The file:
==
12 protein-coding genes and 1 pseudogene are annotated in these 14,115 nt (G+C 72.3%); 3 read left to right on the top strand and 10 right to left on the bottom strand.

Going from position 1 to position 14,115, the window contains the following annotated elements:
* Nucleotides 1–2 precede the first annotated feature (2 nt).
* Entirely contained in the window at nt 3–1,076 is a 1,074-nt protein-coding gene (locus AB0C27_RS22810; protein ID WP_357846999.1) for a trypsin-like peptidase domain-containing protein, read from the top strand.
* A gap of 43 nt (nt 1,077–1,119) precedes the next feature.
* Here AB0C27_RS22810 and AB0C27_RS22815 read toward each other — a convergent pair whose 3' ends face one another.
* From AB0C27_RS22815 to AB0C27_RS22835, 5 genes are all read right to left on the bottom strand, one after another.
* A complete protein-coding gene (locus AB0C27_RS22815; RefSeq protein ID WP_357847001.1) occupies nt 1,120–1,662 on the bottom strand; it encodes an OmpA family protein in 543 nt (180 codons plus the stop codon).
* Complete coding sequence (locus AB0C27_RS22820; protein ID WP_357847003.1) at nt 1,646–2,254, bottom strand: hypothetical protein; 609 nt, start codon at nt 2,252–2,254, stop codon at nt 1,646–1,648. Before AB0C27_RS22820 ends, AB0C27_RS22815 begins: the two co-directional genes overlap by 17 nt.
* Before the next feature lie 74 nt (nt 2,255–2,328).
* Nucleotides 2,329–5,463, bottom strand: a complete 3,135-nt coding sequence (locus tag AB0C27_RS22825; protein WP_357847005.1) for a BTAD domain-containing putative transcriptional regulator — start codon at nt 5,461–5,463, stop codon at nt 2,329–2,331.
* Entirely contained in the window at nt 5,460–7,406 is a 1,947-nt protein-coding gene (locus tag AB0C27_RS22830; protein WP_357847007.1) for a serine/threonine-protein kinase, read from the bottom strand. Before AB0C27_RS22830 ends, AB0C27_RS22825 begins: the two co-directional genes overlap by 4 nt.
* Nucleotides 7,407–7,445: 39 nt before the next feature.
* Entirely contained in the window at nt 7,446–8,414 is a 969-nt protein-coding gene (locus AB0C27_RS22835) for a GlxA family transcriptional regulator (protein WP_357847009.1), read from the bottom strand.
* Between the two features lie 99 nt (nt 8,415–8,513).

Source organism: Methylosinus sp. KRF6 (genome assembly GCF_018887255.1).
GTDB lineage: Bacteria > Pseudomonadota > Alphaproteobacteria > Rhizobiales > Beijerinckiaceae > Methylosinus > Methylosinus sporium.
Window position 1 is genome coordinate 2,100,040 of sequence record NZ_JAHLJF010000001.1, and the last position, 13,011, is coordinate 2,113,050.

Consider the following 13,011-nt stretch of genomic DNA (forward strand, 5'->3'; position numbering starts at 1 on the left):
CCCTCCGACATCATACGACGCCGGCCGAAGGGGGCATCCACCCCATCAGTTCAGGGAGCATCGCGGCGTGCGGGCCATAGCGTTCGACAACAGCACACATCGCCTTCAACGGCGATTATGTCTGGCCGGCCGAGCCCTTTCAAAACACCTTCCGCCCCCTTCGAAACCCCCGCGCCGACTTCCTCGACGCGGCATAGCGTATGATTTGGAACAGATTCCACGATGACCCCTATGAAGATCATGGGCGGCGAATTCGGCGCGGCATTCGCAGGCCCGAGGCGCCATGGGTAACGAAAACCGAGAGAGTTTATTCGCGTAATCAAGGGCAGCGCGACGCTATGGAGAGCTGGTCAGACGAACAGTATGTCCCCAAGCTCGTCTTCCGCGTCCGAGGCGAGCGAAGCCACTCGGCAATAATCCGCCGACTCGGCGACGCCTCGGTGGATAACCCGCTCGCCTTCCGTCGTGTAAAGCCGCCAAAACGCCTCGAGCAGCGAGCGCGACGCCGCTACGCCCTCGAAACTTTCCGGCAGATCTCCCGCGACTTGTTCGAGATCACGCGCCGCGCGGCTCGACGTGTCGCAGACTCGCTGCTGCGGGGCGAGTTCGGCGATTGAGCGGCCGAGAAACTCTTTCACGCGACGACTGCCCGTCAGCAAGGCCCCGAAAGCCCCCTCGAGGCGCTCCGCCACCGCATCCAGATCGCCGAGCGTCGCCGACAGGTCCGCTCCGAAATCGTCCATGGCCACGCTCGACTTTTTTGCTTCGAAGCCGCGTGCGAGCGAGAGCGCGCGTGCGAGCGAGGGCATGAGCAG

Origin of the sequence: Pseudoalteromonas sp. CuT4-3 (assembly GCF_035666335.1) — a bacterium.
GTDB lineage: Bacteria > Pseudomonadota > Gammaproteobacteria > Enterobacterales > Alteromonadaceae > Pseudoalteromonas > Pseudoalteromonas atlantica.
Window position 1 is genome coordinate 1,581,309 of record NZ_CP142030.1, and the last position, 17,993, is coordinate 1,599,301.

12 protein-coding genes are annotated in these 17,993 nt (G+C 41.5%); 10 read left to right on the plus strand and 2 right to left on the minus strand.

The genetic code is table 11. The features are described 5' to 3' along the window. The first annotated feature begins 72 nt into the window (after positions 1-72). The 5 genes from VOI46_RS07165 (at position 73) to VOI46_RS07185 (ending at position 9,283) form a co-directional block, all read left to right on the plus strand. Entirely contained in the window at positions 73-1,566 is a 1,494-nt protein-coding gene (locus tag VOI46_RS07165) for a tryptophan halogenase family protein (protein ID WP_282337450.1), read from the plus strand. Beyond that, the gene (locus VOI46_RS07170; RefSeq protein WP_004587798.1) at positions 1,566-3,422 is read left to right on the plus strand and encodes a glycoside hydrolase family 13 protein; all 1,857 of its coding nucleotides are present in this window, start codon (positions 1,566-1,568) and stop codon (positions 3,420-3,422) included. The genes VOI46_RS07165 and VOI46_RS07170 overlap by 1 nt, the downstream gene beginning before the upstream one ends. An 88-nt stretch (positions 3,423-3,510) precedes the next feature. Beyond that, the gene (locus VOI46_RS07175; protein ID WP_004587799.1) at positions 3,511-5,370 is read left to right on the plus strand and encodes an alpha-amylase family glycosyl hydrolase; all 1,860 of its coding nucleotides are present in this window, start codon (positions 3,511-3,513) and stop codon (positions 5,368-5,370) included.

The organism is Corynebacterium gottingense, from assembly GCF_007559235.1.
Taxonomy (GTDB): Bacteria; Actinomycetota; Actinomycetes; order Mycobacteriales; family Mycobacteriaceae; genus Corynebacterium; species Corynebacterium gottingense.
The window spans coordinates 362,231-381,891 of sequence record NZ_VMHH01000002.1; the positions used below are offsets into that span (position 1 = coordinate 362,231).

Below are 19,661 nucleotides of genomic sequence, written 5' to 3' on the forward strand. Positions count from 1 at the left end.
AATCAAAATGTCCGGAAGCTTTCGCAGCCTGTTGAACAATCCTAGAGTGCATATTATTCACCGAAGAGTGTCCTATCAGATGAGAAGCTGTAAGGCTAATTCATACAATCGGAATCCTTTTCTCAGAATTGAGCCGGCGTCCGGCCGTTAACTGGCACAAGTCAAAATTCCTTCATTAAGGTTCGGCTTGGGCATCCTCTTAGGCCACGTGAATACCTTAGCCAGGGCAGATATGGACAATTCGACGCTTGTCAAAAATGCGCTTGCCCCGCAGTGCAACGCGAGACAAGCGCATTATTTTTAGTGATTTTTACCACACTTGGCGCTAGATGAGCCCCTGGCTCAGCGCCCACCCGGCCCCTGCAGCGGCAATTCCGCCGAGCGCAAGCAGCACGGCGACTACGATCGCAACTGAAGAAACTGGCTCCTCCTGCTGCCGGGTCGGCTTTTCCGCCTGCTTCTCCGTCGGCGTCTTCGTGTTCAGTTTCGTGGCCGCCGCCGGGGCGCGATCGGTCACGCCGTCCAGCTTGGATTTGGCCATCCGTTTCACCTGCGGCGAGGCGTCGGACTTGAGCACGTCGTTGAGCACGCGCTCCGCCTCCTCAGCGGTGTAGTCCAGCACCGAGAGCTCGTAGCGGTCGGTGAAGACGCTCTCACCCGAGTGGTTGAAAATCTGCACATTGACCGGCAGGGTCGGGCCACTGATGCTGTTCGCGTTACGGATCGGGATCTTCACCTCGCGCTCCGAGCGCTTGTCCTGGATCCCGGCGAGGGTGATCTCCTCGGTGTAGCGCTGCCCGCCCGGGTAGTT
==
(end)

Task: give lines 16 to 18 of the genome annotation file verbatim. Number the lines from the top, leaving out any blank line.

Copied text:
Source organism: Methylosinus sp. KRF6 (genome assembly GCF_018887255.1).
GTDB lineage: Bacteria > Pseudomonadota > Alphaproteobacteria > Rhizobiales > Beijerinckiaceae > Methylosinus > Methylosinus sporium.
Window position 1 is genome coordinate 2,100,040 of sequence record NZ_JAHLJF010000001.1, and the last position, 13,011, is coordinate 2,113,050.